In-house vs Agency – The Great Debate

The transition from an in-house marketing team to an agency environment has been an interesting one. Well, perhaps revealing might be a better way of putting it. At about three months in, the differences have become evident and quite a bit more substantial than I had given them credit.

Previously, I showed up to the office, worked amongst my team and most of my questions were directed to the product experts on the third floor. Sure, we outsourced some of our work to an agency but not until I entered the behind the scenes operations of the agency world did I truly appreciate the breadth and support of the work that was being done there. That said, everything has its pros and cons, so let me share with you some of my findings.


  • Pros: The answers you need to get that newsletter final or an email blast approved are never far away. If you reach a road-block and aren’t quite understanding some content, you can always pop by for a quick chat to resolve the issue… and if the person with said information/knowledge is ignoring your emails, you have the option to hover by their desk like a fly until they give you what you need.
  • Cons: Sometimes as you sit at your desk, working through the same steps each day you lose perspective on the work you are doing. All of a sudden you find yourself in tunnel vision of the corporate world in which you exist and because of this it is easy to lose site of a new point of view that may lead to the award winning campaign you have been searching for. You are also constantly immersed in the politics of work. And on the media side, you don’t have the level of engagement with the press that gets you as many opportunities.


  • Pros (and maybe the most important of all): Given the nature of the work, you have the benefit of learning from a variety of clients, with ranging issues to be solved and new projects every day. Because of this, losing perspective and a creative point of view is rarely a blocker. The foundation of an agency relies on so many moving pieces and a wide breadth of activity that you are constantly able to develop new and innovative solutions. And just like that, delivering the award winning campaign doesn’t seem so far away when you are working in an environment that thrives on creativity. You’re also connected with the media in a way that gives you a much better chance of positioning your clients in the stories that matter.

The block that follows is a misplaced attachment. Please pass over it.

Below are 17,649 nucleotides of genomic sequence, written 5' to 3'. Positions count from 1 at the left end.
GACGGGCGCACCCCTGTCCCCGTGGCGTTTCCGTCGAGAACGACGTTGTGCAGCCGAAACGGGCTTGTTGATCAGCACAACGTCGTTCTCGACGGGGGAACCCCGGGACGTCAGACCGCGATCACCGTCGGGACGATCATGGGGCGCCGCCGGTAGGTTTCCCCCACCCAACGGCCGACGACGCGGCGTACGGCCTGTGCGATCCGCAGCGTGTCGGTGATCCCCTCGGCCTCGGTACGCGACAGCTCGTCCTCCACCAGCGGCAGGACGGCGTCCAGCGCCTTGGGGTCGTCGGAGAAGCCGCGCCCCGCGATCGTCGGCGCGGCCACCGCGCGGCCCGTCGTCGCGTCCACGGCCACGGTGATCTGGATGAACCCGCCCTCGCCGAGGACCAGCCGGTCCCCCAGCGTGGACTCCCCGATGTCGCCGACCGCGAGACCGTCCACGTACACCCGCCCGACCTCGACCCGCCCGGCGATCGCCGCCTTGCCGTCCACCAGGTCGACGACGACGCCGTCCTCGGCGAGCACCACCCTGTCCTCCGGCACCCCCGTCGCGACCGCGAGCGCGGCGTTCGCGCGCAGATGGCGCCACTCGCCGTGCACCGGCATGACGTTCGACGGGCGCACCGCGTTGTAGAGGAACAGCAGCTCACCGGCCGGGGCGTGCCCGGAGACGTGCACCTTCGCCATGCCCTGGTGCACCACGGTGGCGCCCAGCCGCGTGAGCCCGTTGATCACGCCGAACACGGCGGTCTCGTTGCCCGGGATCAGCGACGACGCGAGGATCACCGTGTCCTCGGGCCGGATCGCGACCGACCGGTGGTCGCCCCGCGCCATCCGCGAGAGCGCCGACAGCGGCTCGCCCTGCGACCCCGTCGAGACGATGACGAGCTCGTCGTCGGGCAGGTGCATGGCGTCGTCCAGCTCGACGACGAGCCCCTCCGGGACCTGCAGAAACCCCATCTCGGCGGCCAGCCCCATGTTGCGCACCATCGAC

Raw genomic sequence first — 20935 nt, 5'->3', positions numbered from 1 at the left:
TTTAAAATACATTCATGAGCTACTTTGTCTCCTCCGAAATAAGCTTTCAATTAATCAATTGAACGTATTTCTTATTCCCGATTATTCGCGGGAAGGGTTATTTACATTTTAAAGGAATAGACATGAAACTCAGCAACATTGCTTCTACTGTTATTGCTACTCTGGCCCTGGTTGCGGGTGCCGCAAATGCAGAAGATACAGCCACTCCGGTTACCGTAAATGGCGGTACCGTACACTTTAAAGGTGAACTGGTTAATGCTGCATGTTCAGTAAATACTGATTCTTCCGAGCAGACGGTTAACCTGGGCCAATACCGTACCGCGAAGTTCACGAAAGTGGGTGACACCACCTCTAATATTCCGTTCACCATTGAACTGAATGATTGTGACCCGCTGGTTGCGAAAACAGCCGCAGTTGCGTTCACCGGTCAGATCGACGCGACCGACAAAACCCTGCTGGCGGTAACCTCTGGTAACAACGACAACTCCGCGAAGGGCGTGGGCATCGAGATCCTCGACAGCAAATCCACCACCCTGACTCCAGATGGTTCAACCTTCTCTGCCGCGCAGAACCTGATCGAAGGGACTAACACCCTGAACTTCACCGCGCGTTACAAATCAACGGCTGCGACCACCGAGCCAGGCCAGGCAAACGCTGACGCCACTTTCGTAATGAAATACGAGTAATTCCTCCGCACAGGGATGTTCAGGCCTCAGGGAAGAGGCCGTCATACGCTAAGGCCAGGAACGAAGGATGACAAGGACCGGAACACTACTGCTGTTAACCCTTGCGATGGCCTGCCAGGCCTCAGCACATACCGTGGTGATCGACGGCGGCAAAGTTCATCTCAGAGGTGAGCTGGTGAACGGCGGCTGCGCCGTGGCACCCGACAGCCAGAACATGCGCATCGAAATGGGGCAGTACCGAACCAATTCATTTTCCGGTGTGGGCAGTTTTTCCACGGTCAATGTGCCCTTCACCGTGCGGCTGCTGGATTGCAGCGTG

• Cons: Unlike the above, it is not so easy to track down the person with the missing link. As tempting as it may be to storm into a client’s office for that last bit of approval, often times you must exercise a degree of patience and trust in them that the information will be provided in due course.

These are my findings so far (that are no way based on scientific evidence) and I am sure the list will continue to grow.

Have I found it challenging keeping up with multiple avenues of clients? Sure. Is it rewarding and beneficial. Absolutely. So, I can’t go and dementor my neighbor for his legal approval on my website copy. But what I can do is leverage the work and creative minds of my new colleagues to drive forward exciting marketing concepts like I have not been able to do quite so seamlessly in the past.

Maybe I will change my mind on all of this in a month or two, but here is to the adventures of finding out!

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